As published in the Record Journal Friday December 7, 2012
By Laurie Rich Salerno
WALLINGFORD — Town Councilor Jason Zandri, a Democratic mayoral candidate, said he would drop his inquest into the Electric Department’s recent scrapping of 39 ornamental lampposts after this week’s memorandum from Town Attorney Gerald Farrell Sr. Farrell wrote that the disposal did not violate town ordinances.
“There’s no point in continuing this effort. There’s nothing more to be gained. There’s no way to go back and undo it,”Zandri said, adding that he did not believe Farrell’s report addressed the issue he brought up, but that he didn’t want to pursue a “witch hunt.”
Zandri said though he was abandoning the issue for the moment, he would keep a close eye on how departments dispose of assets.
Farrell’s memorandum was dated Dec. 3 and sent to Zandri, the Town Council and Mayor William W. Dickinson this week in response to Zandri’s request at a Nov. 27 council meeting for a review of how the town’s Electric Division disposed of 39 20-plus-year old ornamental lampposts.
The division sent the old lampposts to a scrap metal dealer with which it has a contract after replacing them with newer poles.
Zandri has said he believes that proper disposal procedure was not followed, and that the poles could have been sold intact for a significantly higher price than the less than $2,000 received by scrapping them. The town has disputed both claims.
In the memorandum, Farrell says the Electric Division did not notify the Purchasing Department before getting rid of the lampposts, but reported afterward that that they had been scrapped. He said that was in line with rules in the Town Charter and in the Purchasing Department.
Farrell cited the Town Charter, which says the purchasing agent has the duty to transfer or sell town assets that are “surplus, obsolete or unused,” with the approval of the mayor. But Farrell indicated that the light poles are none of these, instead saying they are “nonfunctioning equipment,” which “would not fall within these categories.“ He goes on to call the items scrap and lists the town’s purchasing ordinance references for “obsolete, worn out or scrapped” items, which allows the department to simply report items they’ve scrapped, but not field requests for disposal through the Purchasing Department.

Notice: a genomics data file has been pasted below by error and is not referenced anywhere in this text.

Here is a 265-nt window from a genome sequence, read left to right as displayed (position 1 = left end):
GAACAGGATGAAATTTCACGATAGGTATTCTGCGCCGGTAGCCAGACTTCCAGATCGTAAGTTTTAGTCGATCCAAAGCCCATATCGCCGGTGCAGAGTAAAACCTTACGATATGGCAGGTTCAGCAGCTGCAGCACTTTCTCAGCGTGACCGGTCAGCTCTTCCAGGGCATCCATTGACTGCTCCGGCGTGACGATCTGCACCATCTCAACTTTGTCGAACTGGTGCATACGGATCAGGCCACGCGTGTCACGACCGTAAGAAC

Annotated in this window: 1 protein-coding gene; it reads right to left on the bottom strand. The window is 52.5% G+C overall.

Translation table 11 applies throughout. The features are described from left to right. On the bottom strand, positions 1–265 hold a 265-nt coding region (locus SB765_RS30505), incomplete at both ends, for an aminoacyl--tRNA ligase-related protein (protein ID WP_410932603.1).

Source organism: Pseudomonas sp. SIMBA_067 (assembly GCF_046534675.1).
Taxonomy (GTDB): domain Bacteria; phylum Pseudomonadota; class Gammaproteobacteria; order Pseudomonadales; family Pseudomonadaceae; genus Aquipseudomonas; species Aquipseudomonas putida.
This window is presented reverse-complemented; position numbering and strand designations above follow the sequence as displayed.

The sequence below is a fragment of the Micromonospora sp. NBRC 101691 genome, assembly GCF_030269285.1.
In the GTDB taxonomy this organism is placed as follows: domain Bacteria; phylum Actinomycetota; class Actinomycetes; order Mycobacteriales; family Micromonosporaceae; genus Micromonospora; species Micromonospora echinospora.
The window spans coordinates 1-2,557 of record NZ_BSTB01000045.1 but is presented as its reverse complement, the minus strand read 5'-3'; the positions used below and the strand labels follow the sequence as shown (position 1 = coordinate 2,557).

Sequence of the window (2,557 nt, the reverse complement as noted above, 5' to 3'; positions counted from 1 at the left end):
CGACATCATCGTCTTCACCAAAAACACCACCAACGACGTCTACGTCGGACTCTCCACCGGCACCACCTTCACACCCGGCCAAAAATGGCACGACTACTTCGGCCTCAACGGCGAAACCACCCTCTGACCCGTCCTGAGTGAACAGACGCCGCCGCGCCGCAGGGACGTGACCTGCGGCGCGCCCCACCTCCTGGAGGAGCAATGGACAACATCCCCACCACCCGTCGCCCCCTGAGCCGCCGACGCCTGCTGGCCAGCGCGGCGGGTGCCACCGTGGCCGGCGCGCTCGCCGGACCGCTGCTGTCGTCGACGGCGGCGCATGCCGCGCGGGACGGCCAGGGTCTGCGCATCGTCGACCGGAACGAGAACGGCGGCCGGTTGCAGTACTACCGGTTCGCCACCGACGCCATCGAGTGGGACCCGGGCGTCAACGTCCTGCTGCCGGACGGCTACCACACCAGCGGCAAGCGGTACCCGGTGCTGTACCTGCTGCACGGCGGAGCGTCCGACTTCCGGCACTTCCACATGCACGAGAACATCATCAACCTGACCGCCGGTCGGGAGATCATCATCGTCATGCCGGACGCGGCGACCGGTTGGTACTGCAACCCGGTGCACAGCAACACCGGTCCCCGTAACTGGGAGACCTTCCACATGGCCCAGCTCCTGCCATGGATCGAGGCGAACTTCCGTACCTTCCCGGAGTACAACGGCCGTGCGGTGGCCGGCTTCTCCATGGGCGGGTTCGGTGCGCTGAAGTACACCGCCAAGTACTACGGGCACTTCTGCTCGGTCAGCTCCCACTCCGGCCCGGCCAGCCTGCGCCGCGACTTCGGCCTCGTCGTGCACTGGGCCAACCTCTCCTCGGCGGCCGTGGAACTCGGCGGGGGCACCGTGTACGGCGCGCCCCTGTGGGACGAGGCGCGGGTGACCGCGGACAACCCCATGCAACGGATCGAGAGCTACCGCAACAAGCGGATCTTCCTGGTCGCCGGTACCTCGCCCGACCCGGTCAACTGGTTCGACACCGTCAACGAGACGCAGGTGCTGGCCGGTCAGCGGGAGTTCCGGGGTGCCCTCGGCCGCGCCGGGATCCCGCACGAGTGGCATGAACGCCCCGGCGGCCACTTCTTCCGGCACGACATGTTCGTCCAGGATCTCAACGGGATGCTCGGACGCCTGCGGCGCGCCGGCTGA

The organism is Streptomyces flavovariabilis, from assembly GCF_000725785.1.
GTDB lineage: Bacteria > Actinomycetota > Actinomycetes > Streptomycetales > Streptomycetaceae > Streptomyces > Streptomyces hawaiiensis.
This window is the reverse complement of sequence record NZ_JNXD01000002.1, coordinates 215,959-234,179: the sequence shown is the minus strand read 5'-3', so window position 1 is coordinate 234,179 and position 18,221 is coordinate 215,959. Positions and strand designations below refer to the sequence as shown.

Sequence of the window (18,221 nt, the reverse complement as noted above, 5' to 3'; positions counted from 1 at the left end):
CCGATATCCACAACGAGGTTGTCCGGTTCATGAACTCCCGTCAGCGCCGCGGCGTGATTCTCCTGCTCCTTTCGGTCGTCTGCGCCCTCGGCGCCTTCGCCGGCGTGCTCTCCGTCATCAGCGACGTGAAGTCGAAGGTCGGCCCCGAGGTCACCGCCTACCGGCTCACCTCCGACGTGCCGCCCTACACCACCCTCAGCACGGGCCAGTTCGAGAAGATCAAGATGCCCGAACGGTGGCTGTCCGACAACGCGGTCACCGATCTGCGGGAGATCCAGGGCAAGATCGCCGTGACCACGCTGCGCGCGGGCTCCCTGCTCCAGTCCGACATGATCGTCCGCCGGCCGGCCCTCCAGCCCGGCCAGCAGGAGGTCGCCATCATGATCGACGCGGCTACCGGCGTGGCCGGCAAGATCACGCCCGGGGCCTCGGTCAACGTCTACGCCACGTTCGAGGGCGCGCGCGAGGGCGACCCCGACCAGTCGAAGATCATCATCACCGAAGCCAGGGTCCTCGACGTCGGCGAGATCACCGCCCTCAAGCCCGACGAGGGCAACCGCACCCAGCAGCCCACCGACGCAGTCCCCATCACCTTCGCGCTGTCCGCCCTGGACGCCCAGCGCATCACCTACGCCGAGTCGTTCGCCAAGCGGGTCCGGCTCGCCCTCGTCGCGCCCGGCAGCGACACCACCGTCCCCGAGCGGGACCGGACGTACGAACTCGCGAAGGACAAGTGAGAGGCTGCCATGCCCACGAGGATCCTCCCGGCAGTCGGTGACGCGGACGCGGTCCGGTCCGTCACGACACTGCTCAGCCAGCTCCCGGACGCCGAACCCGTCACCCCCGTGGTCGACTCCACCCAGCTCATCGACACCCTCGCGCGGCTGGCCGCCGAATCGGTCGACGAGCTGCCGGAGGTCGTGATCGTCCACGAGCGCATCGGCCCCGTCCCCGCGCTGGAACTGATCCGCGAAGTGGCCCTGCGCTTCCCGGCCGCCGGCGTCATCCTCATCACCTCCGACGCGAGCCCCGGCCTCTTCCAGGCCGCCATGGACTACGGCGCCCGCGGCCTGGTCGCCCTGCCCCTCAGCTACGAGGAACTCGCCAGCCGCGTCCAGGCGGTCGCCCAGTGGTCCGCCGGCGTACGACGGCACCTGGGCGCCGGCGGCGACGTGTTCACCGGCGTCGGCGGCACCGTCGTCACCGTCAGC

But Zandri takes issue with the lights being depicted as “non-functioning” as they were working on the streets before being replaced this fall. The Electric Division characterized the poles as having deteriorating electrical connections, being unsafe to work on, and having bases that had been damaged, but did say they were operational prior to being removed.
“The ruling basically defined what could be done with scrap. It didn’t really answer my question of what should be done with ornamental streetlights,” Zandri said.
When asked about the nonfunctioning designation, Farrell said that the department believed they were scrap.
“In the opinion of the Director of Utilities they were scrap — part of what department heads have is the discretion,” to determine the state of their own materials, Farrell said. “Too often people put things on the surplus list that are total scrap and he wishes they would use more discretion in putting it as scrap — all these broken chairs, and no one really wants them.”
A presentation Zandri made at the Nov. 27 meeting listed the broken furniture from various departments that had made its way onto the town’s surplus list, saying he was surprised that if broken chairs were listed as viable assets to be sold by the town, that working lampposts were not.
Democratic Councilor Nick Econompoulos also took issue Thursday with the designation of the lights as non-functioning.
“The lawyer who is an officer of the court is telling us that the lights are not functional when we’ve already been told by (Public Utilities Director George) Adair that they were functioning,” Econompoulos said. He said that little stock should be put into the opinion on an issue where the town could be in the wrong, by an attorney employed by the town.
Republican Councilor Vincent Cervoni disagreed.
“I think it was pretty soundly written. I think it takes into account all the facts and the reality,” Cervoni said. “I think there’s a bit of an acknowledgement that the entire process wasn’t’ followed perfectly. I think in the end the process was ratified.”